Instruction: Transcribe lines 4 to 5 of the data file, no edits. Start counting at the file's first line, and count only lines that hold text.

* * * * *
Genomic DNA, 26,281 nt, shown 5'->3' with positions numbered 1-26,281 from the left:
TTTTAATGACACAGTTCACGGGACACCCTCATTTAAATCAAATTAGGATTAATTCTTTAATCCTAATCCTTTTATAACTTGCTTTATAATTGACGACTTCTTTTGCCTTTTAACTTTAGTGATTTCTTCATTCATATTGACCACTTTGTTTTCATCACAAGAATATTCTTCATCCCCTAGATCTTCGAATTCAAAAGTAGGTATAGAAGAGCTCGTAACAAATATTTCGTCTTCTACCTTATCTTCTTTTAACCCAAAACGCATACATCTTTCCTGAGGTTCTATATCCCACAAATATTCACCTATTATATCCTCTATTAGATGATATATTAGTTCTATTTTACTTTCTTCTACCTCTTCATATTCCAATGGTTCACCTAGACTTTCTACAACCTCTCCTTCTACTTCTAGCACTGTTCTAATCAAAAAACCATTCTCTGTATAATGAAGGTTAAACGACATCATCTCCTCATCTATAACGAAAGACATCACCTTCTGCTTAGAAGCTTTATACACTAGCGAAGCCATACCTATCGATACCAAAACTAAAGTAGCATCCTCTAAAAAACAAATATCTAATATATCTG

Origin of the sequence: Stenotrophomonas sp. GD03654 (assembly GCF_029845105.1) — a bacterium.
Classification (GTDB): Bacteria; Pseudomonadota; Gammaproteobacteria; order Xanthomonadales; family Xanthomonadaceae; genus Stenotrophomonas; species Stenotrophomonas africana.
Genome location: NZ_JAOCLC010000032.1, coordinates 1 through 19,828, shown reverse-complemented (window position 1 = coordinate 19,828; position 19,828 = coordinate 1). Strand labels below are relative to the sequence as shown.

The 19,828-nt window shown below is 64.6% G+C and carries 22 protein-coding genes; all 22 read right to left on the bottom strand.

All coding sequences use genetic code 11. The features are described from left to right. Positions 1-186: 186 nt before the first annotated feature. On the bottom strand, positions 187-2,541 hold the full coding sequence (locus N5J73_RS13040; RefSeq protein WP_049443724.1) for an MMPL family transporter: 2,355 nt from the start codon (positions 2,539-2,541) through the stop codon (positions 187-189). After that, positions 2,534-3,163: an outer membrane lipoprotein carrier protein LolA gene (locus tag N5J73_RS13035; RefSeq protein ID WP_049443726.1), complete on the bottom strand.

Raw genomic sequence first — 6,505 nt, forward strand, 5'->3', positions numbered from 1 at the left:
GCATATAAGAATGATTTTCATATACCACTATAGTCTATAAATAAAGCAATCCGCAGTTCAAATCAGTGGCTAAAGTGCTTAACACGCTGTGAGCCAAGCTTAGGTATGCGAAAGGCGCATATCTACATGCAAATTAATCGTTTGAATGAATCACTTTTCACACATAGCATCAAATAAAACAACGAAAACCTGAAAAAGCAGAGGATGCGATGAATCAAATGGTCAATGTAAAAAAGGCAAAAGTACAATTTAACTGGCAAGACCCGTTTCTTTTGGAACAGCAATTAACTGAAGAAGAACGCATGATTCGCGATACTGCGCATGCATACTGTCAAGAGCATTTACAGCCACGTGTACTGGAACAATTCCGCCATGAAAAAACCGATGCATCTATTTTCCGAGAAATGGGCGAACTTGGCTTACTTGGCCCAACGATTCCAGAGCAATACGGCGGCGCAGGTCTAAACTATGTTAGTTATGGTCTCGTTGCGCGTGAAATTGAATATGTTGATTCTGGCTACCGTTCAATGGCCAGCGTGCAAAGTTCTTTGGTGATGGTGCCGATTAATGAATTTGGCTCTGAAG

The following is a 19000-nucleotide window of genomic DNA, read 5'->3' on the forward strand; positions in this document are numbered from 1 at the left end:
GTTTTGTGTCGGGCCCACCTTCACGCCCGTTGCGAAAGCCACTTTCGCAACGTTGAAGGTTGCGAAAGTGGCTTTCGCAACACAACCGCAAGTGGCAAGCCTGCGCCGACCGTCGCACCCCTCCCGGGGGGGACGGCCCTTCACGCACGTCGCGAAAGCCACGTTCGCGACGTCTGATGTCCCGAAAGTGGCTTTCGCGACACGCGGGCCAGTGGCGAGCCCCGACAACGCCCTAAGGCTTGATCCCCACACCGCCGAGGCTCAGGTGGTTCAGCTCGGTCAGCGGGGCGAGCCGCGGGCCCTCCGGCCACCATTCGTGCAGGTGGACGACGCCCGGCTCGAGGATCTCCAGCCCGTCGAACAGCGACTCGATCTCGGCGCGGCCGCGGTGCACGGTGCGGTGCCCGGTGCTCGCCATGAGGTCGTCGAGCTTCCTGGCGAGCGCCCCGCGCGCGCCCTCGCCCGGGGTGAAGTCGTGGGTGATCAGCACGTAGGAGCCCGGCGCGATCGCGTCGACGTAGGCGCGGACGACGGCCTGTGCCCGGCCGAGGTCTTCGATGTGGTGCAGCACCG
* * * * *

Classification (GTDB): Bacteria; Pseudomonadota; Gammaproteobacteria; order Xanthomonadales; family Xanthomonadaceae; genus Stenotrophomonas; species Stenotrophomonas africana.
Genome location: NZ_JAOCLC010000032.1, coordinates 1 through 19,828, shown reverse-complemented (window position 1 = coordinate 19,828; position 19,828 = coordinate 1). Strand labels below are relative to the sequence as shown.